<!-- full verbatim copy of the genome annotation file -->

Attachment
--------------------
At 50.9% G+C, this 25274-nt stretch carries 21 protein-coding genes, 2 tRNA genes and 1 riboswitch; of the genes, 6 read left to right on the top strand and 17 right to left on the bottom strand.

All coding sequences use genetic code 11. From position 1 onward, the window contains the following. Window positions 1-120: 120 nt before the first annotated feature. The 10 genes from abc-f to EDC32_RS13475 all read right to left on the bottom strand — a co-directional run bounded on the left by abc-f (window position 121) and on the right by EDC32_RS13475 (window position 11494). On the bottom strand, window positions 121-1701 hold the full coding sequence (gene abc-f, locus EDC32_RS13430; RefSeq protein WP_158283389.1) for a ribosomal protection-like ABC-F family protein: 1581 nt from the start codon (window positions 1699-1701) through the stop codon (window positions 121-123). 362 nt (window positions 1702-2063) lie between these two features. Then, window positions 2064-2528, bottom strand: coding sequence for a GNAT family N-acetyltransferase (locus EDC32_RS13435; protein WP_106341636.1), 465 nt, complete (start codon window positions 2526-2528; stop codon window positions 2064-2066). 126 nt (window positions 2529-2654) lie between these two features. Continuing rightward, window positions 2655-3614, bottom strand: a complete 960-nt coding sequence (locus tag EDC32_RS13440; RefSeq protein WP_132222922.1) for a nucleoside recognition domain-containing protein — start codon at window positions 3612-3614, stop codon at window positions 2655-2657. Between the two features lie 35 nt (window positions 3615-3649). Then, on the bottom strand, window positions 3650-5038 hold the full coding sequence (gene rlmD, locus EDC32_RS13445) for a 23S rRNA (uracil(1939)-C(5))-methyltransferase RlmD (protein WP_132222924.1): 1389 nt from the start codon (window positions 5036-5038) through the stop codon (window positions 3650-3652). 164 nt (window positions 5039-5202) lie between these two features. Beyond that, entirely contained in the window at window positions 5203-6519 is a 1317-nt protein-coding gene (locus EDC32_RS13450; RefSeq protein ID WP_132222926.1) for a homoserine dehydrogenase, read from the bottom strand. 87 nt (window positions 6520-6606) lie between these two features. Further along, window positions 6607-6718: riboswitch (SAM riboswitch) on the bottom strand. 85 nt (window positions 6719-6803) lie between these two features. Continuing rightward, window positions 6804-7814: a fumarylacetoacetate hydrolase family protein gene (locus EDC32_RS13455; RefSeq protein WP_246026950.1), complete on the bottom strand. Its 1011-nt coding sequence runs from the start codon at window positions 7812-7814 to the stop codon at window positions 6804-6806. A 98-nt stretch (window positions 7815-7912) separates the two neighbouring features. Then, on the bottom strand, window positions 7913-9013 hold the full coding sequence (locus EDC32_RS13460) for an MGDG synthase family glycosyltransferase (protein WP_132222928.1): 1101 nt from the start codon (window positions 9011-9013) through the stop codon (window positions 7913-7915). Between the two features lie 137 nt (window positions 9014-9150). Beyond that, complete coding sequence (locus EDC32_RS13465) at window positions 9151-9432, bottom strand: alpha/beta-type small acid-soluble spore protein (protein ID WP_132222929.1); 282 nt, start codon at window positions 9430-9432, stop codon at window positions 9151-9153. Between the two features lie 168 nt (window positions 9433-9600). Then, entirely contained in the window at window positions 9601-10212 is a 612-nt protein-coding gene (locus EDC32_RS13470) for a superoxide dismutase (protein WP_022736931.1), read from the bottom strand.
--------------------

At 50.9% G+C, this 25274-nt stretch carries 21 protein-coding genes, 2 tRNA genes and 1 riboswitch; of the genes, 6 read left to right on the top strand and 17 right to left on the bottom strand.

All coding sequences use genetic code 11. From position 1 onward, the window contains the following. Window positions 1-120: 120 nt before the first annotated feature. The 10 genes from abc-f to EDC32_RS13475 all read right to left on the bottom strand — a co-directional run bounded on the left by abc-f (window position 121) and on the right by EDC32_RS13475 (window position 11494). On the bottom strand, window positions 121-1701 hold the full coding sequence (gene abc-f, locus EDC32_RS13430; RefSeq protein WP_158283389.1) for a ribosomal protection-like ABC-F family protein: 1581 nt from the start codon (window positions 1699-1701) through the stop codon (window positions 121-123). 362 nt (window positions 1702-2063) lie between these two features. Then, window positions 2064-2528, bottom strand: coding sequence for a GNAT family N-acetyltransferase (locus EDC32_RS13435; protein WP_106341636.1), 465 nt, complete (start codon window positions 2526-2528; stop codon window positions 2064-2066). 126 nt (window positions 2529-2654) lie between these two features. Continuing rightward, window positions 2655-3614, bottom strand: a complete 960-nt coding sequence (locus tag EDC32_RS13440; RefSeq protein WP_132222922.1) for a nucleoside recognition domain-containing protein — start codon at window positions 3612-3614, stop codon at window positions 2655-2657. Between the two features lie 35 nt (window positions 3615-3649). Then, on the bottom strand, window positions 3650-5038 hold the full coding sequence (gene rlmD, locus EDC32_RS13445) for a 23S rRNA (uracil(1939)-C(5))-methyltransferase RlmD (protein WP_132222924.1): 1389 nt from the start codon (window positions 5036-5038) through the stop codon (window positions 3650-3652). 164 nt (window positions 5039-5202) lie between these two features. Beyond that, entirely contained in the window at window positions 5203-6519 is a 1317-nt protein-coding gene (locus EDC32_RS13450; RefSeq protein ID WP_132222926.1) for a homoserine dehydrogenase, read from the bottom strand. 87 nt (window positions 6520-6606) lie between these two features. Further along, window positions 6607-6718: riboswitch (SAM riboswitch) on the bottom strand. 85 nt (window positions 6719-6803) lie between these two features. Continuing rightward, window positions 6804-7814: a fumarylacetoacetate hydrolase family protein gene (locus EDC32_RS13455; RefSeq protein WP_246026950.1), complete on the bottom strand. Its 1011-nt coding sequence runs from the start codon at window positions 7812-7814 to the stop codon at window positions 6804-6806. A 98-nt stretch (window positions 7815-7912) separates the two neighbouring features. Then, on the bottom strand, window positions 7913-9013 hold the full coding sequence (locus EDC32_RS13460) for an MGDG synthase family glycosyltransferase (protein WP_132222928.1): 1101 nt from the start codon (window positions 9011-9013) through the stop codon (window positions 7913-7915). Between the two features lie 137 nt (window positions 9014-9150). Beyond that, complete coding sequence (locus EDC32_RS13465) at window positions 9151-9432, bottom strand: alpha/beta-type small acid-soluble spore protein (protein ID WP_132222929.1); 282 nt, start codon at window positions 9430-9432, stop codon at window positions 9151-9153. Between the two features lie 168 nt (window positions 9433-9600). Then, entirely contained in the window at window positions 9601-10212 is a 612-nt protein-coding gene (locus EDC32_RS13470) for a superoxide dismutase (protein WP_022736931.1), read from the bottom strand.